Gestational diabetes mellitus (GDM), a frequently-occurring disease during pregnancy, may cause some adverse healthy outcome of both mother and offspring. However, the knowledge about metabolite alterations during the pathogenesis and development process is limited. Here, a large longitudinal non-targeted metabolomics study of 195 pregnant women (64 women with subsequently developed GDM and 131 healthy controls) was conducted. Each participant provided urine samples at three timepoints during early, middle and late pregnancy, respectively. The metabolic profiles of 585 urine samples (195 × 3) were measured by using ultra-high performance liquid chromatography coupled with Orbitrap high-resolution mass spectrometry. Among the 56 identified metabolites, the levels of eight metabolites increased and three ones decreased in the first trimester, the concentration of one metabolite increased and those of 20 decreased in the second trimester, as well as the levels of five metabolites increased and two decreased in the third trimester. After false discovery rate correction, the levels of valine and 5-acetamidovalerate in GDM group significantly increased in the first trimester, the levels of 1-methylguanine and 1,3-dihydro-(2H)-indol-2-one significantly decreased in the second trimester and three metabolites (threonine, OH-octanedioyl-carnitine and pimelylcarnitine) increased and N-acetyltryptophan decreased in the third trimester, respectively. Six metabolites, such as pantothenic acid and threonine, had significant interaction effects between gestational stage (different trimester) and group (GDM or control). The differential metabolites were involved in “tryptophan metabolism”, “purine metabolism”, “valine, leucine and isoleucine degradation” and other pathways. The findings may provide insights into further pathogenesis study of GDM.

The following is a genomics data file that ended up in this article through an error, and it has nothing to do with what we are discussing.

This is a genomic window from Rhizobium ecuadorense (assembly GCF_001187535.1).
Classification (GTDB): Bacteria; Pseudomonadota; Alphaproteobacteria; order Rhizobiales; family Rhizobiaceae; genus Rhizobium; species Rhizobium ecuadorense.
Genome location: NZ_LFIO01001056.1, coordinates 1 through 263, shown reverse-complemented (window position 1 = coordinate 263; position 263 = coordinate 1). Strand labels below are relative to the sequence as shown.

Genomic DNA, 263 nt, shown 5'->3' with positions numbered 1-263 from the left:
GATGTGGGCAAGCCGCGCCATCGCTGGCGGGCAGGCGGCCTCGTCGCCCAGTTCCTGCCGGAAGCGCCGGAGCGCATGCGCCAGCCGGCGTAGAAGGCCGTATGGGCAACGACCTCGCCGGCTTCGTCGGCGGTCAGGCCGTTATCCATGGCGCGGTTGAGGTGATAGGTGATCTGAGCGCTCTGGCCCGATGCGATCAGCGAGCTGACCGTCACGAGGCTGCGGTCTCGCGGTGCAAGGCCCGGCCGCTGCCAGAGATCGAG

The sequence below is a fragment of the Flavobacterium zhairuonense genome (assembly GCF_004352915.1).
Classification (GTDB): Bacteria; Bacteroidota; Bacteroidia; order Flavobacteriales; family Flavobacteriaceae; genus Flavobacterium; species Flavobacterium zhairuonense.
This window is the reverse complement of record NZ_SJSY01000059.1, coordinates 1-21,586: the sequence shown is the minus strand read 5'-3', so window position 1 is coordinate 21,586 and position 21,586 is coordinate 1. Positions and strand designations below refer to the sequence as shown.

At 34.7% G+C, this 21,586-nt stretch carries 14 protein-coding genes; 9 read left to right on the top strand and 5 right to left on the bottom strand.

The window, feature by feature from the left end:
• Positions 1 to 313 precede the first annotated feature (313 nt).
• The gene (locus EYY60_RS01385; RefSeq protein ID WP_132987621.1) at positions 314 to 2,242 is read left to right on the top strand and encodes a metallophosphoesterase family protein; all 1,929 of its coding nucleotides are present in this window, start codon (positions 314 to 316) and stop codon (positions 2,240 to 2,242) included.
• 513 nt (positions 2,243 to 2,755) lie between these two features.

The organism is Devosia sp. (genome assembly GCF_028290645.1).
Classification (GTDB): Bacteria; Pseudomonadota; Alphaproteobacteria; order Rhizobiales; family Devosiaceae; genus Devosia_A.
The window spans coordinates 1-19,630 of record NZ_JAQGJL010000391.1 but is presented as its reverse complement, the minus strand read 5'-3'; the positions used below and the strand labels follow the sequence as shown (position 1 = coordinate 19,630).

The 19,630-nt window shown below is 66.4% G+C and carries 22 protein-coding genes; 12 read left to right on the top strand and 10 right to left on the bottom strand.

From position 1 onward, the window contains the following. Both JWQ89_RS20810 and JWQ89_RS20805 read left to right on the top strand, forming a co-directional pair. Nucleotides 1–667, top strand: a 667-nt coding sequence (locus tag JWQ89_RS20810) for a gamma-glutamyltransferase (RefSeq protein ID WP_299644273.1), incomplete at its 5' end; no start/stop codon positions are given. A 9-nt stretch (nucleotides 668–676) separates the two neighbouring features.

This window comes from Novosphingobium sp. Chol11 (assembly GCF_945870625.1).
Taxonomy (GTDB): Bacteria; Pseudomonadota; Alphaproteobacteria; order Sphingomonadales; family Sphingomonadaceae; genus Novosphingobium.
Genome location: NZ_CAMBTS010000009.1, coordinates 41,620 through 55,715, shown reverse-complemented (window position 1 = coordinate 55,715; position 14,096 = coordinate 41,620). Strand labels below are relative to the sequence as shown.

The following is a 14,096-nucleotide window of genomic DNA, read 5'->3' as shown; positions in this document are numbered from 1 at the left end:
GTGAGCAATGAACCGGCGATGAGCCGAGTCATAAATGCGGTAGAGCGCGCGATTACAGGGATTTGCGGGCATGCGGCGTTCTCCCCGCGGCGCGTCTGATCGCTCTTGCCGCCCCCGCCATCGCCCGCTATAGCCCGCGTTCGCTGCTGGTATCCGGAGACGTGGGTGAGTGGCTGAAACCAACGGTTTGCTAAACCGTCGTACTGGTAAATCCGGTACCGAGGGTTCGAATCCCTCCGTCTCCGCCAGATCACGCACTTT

Scopus Subject Areas
- Dynamic metabolic profile
- Gestational diabetes mellitus
- High-resolution mass spectrometry
- Maternal urine
- Non-targeted metabolomics